I’ve seen teams throw down vicious dunks to cap off victories, and I’ve seen them jack up 3s with a result already determined. But I’d never seen a team winning a blowout clamp down defensively like South Carolina did on Tuesday. Even with the game well in hand, it still wasn’t going to let Texas get even a single bucket. It was just about the meanest thing I’ve ever seen on a basketball court. I absolutely loved it.

Almost Winner: The 1-3-1 Zone

By the end of the first half of Monday’s game between no. 2 seed Houston and no. 12 seed Oregon State, it looked like the Beavers’ surprise March Madness run was over. The Cougars looked dominant in jumping out to a 34-17 lead. Oregon State was getting outshot, out-rebounded, and out-hustled. But in the second half, head coach Wayne Tinkle called for a 1-3-1 zone defense. The Beavers clawed back and tied the game at 55 as Houston struggled to drive, pass, or shoot against a defense that it might not have played against all season.

The 1-3-1 is my favorite of defensive strategy in basketball. If you’re not familiar with it, that’s probably because you primarily watch basketball played above the high school level. In a 1-3-1 system, players are asked to commit to unusual responsibilities that they’d never take on in a different defense; in Oregon State’s 1-3-1, for example, 7-foot-1 center Roman Silva steps out to about the free throw line and tries to block off passing lanes, while 6-foot-3 guard Gianni Hunt plays the position closest to the hoop and sprints back and forth along the baseline. The 1-3-1 zone can be incredibly effective, but it takes weeks of practice to install and requires nonstop effort from all five defenders on the floor. This is why most teams that are—how do I say this politely—good choose to avoid it. Michigan and Baylor used the 1-3-1 occasionally about five years ago, but I can’t recall any team that played it regularly going on a deep tourney run in recent years.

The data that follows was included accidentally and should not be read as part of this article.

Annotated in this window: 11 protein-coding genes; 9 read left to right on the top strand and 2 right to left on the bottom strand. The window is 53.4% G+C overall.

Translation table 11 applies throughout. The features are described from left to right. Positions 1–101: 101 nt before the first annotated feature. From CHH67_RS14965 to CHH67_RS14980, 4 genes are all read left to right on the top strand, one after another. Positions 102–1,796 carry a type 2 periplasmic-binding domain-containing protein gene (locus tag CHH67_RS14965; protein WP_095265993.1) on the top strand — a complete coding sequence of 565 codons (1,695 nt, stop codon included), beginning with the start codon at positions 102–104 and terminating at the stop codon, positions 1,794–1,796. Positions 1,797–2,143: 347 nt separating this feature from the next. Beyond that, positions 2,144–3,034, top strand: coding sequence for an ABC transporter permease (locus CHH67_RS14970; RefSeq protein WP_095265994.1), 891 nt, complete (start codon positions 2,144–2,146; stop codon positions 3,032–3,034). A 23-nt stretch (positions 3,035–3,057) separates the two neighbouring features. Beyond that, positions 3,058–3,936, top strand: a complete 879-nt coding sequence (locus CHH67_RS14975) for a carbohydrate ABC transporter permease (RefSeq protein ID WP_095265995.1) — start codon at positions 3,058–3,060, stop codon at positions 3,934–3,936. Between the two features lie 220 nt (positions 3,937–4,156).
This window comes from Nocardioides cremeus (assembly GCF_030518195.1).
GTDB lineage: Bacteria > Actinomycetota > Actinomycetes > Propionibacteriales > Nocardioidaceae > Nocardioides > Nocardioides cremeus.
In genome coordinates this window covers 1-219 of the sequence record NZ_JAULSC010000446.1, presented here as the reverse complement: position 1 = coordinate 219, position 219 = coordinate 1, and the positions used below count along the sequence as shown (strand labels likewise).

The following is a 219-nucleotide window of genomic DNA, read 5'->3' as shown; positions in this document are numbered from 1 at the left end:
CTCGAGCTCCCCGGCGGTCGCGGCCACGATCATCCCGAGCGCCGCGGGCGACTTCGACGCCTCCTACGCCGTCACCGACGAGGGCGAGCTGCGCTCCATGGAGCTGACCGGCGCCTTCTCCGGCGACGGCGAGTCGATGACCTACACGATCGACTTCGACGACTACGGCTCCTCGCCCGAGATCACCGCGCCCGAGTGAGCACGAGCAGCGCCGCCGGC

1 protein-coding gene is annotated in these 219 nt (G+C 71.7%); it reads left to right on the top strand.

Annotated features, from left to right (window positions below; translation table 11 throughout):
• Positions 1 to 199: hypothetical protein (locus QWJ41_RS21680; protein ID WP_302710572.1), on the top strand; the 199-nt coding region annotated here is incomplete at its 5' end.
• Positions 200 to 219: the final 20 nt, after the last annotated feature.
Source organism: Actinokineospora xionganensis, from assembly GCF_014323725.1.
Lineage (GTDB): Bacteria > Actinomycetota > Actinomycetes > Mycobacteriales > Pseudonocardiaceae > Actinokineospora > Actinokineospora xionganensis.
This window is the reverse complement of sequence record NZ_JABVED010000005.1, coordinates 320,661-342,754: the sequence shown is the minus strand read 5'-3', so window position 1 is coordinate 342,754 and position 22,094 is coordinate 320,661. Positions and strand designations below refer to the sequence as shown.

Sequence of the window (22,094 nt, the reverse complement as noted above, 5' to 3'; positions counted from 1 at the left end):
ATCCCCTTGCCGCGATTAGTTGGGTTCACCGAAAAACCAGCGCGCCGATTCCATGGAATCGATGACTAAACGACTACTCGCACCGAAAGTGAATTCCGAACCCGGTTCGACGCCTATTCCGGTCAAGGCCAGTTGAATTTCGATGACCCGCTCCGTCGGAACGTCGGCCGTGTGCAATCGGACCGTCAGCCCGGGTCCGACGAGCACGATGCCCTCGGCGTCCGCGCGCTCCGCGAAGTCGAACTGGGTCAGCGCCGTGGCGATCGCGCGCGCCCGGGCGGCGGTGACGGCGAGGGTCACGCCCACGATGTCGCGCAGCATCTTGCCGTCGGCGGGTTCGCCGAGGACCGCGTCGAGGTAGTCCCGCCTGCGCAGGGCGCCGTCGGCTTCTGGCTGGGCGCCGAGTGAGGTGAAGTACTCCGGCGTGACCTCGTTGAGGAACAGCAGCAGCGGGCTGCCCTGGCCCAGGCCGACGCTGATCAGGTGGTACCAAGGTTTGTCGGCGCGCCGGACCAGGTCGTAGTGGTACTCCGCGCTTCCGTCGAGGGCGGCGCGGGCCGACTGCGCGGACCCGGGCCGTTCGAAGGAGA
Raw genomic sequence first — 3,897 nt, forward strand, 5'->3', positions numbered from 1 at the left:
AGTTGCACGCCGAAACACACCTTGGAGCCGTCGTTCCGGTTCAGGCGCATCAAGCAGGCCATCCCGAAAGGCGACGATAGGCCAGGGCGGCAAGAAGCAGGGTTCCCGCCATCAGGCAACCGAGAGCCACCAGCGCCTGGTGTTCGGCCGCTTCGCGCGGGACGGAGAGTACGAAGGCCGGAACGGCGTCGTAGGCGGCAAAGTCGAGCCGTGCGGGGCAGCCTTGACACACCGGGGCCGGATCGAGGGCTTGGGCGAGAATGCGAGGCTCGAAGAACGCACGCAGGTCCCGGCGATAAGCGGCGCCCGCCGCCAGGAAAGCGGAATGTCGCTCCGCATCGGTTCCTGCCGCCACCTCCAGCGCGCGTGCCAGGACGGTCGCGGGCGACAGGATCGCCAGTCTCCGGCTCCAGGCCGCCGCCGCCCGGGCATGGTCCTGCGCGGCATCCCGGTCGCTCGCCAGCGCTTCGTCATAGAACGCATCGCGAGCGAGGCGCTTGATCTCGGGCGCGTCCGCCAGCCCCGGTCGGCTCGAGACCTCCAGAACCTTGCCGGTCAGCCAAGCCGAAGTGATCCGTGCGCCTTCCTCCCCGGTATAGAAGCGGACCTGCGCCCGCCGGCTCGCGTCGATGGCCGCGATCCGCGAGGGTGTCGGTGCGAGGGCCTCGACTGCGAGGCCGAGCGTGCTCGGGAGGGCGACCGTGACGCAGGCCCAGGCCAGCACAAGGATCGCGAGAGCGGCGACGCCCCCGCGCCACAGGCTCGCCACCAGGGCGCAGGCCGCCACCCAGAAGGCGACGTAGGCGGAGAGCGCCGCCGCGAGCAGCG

However, it can be great for an underdog, who can suddenly spring an obscure defensive strategy on an opponent that hasn’t seen it all year. (Middle Tennessee State ran the 1-3-1 zone in its 15-over-2 upset victory over Michigan State in 2016.) I honestly didn’t watch enough of the Beavers this season to say whether they regularly played the 1-3-1—why would I have, given that they were picked to finish last in the Pac-12?—and I don’t recall seeing them use it during their Pac-12 tournament run. But I found articles about the program running the 1-3-1 last March, and one tweet about the team running it earlier this season. In its Sweet 16 matchup against Loyola-Chicago, Oregon State deployed the zone with great success.

There are two main problems with the 1-3-1 zone. The first is that an opponent can generate wide-open 3-point looks with just a few quick, effective passes. Houston hit 11 of them in Monday’s game, while Oregon State hit only six. The second is that the zone is terrible from a defensive rebounding perspective, because defenders are focused on blocking passing lanes instead of blocking out, and because the center plays the center of the zone instead of standing under the basket. On Monday, Houston missed 42 shots but grabbed 19 offensive rebounds—a 45.2 percent offensive rebounding rate. The Cougars won, 67-61.

For a few minutes, I was thrilled at the prospect that basketball’s quirkiest defensive strategy could power a team to the Final Four. While that was too much to ask, it did lead to this iconic bad beat.